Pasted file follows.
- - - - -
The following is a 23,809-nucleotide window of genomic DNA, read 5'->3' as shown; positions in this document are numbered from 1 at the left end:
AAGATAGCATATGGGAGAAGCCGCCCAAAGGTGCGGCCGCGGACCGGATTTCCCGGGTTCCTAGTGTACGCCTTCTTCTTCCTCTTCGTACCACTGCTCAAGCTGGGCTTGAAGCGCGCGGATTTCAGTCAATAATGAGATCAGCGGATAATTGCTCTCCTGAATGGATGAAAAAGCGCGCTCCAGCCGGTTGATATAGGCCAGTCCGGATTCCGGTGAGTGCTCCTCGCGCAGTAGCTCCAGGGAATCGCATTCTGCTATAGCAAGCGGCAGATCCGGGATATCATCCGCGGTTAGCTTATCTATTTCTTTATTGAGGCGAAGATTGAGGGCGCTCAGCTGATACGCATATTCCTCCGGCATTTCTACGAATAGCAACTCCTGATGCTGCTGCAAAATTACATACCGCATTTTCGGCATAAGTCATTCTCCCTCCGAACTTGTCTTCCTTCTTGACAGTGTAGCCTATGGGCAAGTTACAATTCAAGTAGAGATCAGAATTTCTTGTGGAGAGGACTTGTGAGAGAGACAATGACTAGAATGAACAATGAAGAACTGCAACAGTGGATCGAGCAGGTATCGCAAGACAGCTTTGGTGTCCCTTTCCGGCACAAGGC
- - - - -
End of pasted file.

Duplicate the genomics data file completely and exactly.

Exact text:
The following is a 23,809-nucleotide window of genomic DNA, read 5'->3' as shown; positions in this document are numbered from 1 at the left end:
AAGATAGCATATGGGAGAAGCCGCCCAAAGGTGCGGCCGCGGACCGGATTTCCCGGGTTCCTAGTGTACGCCTTCTTCTTCCTCTTCGTACCACTGCTCAAGCTGGGCTTGAAGCGCGCGGATTTCAGTCAATAATGAGATCAGCGGATAATTGCTCTCCTGAATGGATGAAAAAGCGCGCTCCAGCCGGTTGATATAGGCCAGTCCGGATTCCGGTGAGTGCTCCTCGCGCAGTAGCTCCAGGGAATCGCATTCTGCTATAGCAAGCGGCAGATCCGGGATATCATCCGCGGTTAGCTTATCTATTTCTTTATTGAGGCGAAGATTGAGGGCGCTCAGCTGATACGCATATTCCTCCGGCATTTCTACGAATAGCAACTCCTGATGCTGCTGCAAAATTACATACCGCATTTTCGGCATAAGTCATTCTCCCTCCGAACTTGTCTTCCTTCTTGACAGTGTAGCCTATGGGCAAGTTACAATTCAAGTAGAGATCAGAATTTCTTGTGGAGAGGACTTGTGAGAGAGACAATGACTAGAATGAACAATGAAGAACTGCAACAGTGGATCGAGCAGGTATCGCAAGACAGCTTTGGTGTCCCTTTCCGGCACAAGGC